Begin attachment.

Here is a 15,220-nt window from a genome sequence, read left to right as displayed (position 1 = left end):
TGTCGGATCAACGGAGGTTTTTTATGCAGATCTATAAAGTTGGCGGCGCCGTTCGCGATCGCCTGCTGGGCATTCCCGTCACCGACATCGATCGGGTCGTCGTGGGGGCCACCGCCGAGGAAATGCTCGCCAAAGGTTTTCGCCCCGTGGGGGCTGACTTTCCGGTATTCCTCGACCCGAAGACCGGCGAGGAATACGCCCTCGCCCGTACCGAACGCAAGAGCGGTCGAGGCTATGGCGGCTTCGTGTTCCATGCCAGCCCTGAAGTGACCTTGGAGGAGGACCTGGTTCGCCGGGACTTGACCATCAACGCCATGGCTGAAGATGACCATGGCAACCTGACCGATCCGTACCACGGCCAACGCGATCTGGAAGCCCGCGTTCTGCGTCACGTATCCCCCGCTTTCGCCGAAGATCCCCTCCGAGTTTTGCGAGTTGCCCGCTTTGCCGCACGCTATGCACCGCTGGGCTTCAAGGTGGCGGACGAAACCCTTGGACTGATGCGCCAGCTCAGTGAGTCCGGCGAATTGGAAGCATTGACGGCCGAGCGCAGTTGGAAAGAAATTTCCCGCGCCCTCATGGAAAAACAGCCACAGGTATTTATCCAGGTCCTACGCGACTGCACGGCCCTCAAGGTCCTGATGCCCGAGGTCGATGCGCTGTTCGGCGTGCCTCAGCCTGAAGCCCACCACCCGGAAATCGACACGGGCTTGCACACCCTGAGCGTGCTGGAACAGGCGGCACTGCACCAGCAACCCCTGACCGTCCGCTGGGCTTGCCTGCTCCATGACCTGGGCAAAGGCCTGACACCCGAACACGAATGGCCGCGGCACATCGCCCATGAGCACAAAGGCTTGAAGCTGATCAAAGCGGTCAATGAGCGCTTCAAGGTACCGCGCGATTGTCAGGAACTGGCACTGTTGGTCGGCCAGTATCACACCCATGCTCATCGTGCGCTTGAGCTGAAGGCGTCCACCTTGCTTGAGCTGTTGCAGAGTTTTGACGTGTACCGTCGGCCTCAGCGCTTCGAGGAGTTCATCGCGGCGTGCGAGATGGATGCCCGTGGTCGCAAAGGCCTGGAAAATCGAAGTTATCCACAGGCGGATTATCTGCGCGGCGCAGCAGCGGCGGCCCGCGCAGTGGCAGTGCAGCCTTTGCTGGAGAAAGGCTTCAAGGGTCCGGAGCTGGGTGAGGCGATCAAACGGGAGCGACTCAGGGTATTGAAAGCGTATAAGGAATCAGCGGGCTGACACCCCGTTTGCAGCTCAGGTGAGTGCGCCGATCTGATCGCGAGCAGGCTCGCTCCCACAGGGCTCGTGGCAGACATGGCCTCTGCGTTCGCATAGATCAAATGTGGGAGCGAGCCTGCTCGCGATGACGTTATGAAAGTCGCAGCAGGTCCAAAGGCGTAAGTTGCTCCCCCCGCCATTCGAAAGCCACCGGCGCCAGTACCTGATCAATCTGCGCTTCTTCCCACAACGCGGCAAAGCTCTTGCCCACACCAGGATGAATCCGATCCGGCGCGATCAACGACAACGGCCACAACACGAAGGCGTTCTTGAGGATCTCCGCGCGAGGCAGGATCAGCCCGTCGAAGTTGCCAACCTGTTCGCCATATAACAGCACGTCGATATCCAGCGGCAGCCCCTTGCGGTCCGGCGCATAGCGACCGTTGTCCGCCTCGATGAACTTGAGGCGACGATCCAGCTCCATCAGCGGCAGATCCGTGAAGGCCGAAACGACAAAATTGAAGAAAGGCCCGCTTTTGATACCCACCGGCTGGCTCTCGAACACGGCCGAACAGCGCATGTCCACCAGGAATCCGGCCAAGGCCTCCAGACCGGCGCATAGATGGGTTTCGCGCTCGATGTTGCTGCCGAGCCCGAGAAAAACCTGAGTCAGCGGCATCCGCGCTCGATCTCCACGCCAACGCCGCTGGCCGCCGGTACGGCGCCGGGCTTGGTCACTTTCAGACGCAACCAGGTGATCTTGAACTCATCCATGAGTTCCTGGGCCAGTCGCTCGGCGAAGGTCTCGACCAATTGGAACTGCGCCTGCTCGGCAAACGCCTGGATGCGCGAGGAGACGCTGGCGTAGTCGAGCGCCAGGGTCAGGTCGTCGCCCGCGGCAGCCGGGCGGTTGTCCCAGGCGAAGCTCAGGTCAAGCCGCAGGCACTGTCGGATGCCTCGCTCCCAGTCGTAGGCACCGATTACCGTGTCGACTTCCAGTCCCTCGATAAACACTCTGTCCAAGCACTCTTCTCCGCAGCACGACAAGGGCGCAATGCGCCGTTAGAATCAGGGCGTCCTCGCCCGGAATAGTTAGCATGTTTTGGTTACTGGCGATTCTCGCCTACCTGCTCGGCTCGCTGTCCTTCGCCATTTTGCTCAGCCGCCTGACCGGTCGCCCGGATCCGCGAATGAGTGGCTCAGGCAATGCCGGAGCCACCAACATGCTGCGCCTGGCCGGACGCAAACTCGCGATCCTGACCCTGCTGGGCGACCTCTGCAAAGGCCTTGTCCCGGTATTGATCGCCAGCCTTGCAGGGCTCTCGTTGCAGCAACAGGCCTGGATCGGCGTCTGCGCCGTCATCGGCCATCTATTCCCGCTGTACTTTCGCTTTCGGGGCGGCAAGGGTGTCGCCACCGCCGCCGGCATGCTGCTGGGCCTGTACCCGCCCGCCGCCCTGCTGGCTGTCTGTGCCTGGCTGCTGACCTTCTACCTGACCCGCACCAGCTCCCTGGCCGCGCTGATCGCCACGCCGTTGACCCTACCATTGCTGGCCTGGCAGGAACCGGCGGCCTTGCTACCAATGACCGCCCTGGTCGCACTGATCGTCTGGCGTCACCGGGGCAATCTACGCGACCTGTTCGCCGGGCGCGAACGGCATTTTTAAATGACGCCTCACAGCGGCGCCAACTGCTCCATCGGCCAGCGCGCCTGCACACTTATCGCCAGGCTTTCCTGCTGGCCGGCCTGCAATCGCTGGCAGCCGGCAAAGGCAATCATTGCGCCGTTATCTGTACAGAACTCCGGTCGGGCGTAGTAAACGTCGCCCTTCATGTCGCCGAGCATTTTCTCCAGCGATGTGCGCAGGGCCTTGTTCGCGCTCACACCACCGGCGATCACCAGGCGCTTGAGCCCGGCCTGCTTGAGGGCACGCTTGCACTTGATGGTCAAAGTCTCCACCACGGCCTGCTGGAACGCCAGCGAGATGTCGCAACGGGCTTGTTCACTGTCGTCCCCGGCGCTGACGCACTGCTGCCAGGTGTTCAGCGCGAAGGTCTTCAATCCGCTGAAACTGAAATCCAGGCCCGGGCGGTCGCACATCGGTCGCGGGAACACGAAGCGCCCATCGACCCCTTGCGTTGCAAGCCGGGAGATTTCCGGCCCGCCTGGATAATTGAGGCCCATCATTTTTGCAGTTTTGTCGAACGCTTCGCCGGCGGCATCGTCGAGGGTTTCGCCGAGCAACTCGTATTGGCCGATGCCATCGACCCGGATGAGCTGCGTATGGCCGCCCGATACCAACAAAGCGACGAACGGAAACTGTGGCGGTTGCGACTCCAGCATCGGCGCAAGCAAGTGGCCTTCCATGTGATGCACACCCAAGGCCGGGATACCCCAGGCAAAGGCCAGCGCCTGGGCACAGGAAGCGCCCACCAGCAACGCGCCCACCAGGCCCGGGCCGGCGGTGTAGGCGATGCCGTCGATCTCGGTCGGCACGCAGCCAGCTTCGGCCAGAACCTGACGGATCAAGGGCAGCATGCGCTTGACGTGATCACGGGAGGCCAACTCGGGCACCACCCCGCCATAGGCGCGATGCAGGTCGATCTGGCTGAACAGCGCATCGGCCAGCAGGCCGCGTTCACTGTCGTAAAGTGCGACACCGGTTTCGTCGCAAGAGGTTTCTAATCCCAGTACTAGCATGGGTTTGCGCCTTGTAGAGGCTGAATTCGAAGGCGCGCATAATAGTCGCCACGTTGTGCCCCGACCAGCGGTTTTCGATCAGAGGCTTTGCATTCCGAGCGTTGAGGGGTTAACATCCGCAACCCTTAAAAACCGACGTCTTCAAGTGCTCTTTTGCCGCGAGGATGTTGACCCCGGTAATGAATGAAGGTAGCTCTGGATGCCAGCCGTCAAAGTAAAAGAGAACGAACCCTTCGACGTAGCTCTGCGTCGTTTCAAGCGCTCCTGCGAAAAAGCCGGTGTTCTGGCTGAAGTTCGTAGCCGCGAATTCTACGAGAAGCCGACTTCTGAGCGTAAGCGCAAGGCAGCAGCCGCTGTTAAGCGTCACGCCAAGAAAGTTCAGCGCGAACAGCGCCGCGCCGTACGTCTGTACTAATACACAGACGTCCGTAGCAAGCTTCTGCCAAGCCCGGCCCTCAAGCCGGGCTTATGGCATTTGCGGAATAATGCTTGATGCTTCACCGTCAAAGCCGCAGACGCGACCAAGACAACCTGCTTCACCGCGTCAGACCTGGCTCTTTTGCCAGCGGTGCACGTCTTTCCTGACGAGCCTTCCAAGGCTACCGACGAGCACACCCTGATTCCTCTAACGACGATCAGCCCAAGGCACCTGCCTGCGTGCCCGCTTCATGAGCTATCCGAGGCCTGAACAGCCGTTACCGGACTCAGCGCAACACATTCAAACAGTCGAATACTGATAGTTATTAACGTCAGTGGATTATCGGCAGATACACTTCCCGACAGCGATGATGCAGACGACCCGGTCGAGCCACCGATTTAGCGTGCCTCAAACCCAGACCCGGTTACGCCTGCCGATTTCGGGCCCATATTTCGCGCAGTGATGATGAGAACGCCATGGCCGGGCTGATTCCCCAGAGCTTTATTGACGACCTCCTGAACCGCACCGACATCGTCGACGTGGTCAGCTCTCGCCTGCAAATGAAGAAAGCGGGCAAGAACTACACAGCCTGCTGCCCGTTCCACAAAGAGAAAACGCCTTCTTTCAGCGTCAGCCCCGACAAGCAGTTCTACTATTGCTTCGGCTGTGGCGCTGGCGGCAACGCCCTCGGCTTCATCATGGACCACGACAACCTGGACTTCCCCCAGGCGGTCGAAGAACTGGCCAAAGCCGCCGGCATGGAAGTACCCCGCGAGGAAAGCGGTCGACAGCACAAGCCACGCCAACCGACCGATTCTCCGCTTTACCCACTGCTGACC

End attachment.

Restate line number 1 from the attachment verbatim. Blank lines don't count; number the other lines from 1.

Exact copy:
Here is a 15,220-nt window from a genome sequence, read left to right as displayed (position 1 = left end):